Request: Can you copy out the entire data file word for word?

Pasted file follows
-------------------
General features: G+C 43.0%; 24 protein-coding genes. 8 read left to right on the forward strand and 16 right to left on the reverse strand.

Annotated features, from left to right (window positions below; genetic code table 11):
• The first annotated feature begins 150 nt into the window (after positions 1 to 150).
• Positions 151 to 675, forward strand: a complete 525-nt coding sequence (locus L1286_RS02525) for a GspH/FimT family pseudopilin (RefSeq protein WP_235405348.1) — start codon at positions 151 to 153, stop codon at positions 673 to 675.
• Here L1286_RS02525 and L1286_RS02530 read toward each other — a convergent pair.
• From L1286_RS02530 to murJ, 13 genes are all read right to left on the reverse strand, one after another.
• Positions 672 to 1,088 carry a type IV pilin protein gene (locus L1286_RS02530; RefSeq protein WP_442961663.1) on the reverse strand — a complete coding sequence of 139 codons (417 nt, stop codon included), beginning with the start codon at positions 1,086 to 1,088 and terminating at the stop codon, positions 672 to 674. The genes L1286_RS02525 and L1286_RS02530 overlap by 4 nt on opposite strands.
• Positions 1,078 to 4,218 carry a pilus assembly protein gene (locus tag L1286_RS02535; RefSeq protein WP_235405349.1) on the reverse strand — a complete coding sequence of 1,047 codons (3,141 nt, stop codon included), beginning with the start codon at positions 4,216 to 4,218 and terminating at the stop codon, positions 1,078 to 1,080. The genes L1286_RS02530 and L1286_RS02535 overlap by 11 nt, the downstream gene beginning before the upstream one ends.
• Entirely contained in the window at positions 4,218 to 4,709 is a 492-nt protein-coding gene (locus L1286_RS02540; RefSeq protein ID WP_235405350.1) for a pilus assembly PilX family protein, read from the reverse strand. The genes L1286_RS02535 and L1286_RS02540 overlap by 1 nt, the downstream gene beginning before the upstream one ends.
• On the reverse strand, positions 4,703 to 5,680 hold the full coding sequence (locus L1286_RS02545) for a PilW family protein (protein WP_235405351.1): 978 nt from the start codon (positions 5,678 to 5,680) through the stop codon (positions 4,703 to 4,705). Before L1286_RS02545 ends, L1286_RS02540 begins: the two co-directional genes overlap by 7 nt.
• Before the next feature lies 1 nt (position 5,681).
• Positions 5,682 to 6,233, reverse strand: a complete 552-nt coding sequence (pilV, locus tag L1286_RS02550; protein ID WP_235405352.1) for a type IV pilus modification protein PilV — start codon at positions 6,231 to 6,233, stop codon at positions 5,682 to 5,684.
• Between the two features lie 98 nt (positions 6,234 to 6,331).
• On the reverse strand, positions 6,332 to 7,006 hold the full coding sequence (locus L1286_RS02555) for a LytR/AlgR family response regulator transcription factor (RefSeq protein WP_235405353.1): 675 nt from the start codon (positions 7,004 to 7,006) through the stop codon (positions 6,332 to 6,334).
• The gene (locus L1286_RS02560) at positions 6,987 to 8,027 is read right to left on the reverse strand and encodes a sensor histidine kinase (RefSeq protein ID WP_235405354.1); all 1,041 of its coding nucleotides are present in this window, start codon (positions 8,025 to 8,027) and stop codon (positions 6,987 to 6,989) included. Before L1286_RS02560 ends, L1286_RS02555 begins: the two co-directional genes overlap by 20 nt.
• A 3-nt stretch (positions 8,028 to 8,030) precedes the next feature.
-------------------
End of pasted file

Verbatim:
General features: G+C 43.0%; 24 protein-coding genes. 8 read left to right on the forward strand and 16 right to left on the reverse strand.

Annotated features, from left to right (window positions below; genetic code table 11):
• The first annotated feature begins 150 nt into the window (after positions 1 to 150).
• Positions 151 to 675, forward strand: a complete 525-nt coding sequence (locus L1286_RS02525) for a GspH/FimT family pseudopilin (RefSeq protein WP_235405348.1) — start codon at positions 151 to 153, stop codon at positions 673 to 675.
• Here L1286_RS02525 and L1286_RS02530 read toward each other — a convergent pair.
• From L1286_RS02530 to murJ, 13 genes are all read right to left on the reverse strand, one after another.
• Positions 672 to 1,088 carry a type IV pilin protein gene (locus L1286_RS02530; RefSeq protein WP_442961663.1) on the reverse strand — a complete coding sequence of 139 codons (417 nt, stop codon included), beginning with the start codon at positions 1,086 to 1,088 and terminating at the stop codon, positions 672 to 674. The genes L1286_RS02525 and L1286_RS02530 overlap by 4 nt on opposite strands.
• Positions 1,078 to 4,218 carry a pilus assembly protein gene (locus tag L1286_RS02535; RefSeq protein WP_235405349.1) on the reverse strand — a complete coding sequence of 1,047 codons (3,141 nt, stop codon included), beginning with the start codon at positions 4,216 to 4,218 and terminating at the stop codon, positions 1,078 to 1,080. The genes L1286_RS02530 and L1286_RS02535 overlap by 11 nt, the downstream gene beginning before the upstream one ends.
• Entirely contained in the window at positions 4,218 to 4,709 is a 492-nt protein-coding gene (locus L1286_RS02540; RefSeq protein ID WP_235405350.1) for a pilus assembly PilX family protein, read from the reverse strand. The genes L1286_RS02535 and L1286_RS02540 overlap by 1 nt, the downstream gene beginning before the upstream one ends.
• On the reverse strand, positions 4,703 to 5,680 hold the full coding sequence (locus L1286_RS02545) for a PilW family protein (protein WP_235405351.1): 978 nt from the start codon (positions 5,678 to 5,680) through the stop codon (positions 4,703 to 4,705). Before L1286_RS02545 ends, L1286_RS02540 begins: the two co-directional genes overlap by 7 nt.
• Before the next feature lies 1 nt (position 5,681).
• Positions 5,682 to 6,233, reverse strand: a complete 552-nt coding sequence (pilV, locus tag L1286_RS02550; protein ID WP_235405352.1) for a type IV pilus modification protein PilV — start codon at positions 6,231 to 6,233, stop codon at positions 5,682 to 5,684.
• Between the two features lie 98 nt (positions 6,234 to 6,331).
• On the reverse strand, positions 6,332 to 7,006 hold the full coding sequence (locus L1286_RS02555) for a LytR/AlgR family response regulator transcription factor (RefSeq protein WP_235405353.1): 675 nt from the start codon (positions 7,004 to 7,006) through the stop codon (positions 6,332 to 6,334).
• The gene (locus L1286_RS02560) at positions 6,987 to 8,027 is read right to left on the reverse strand and encodes a sensor histidine kinase (RefSeq protein ID WP_235405354.1); all 1,041 of its coding nucleotides are present in this window, start codon (positions 8,025 to 8,027) and stop codon (positions 6,987 to 6,989) included. Before L1286_RS02560 ends, L1286_RS02555 begins: the two co-directional genes overlap by 20 nt.
• A 3-nt stretch (positions 8,028 to 8,030) precedes the next feature.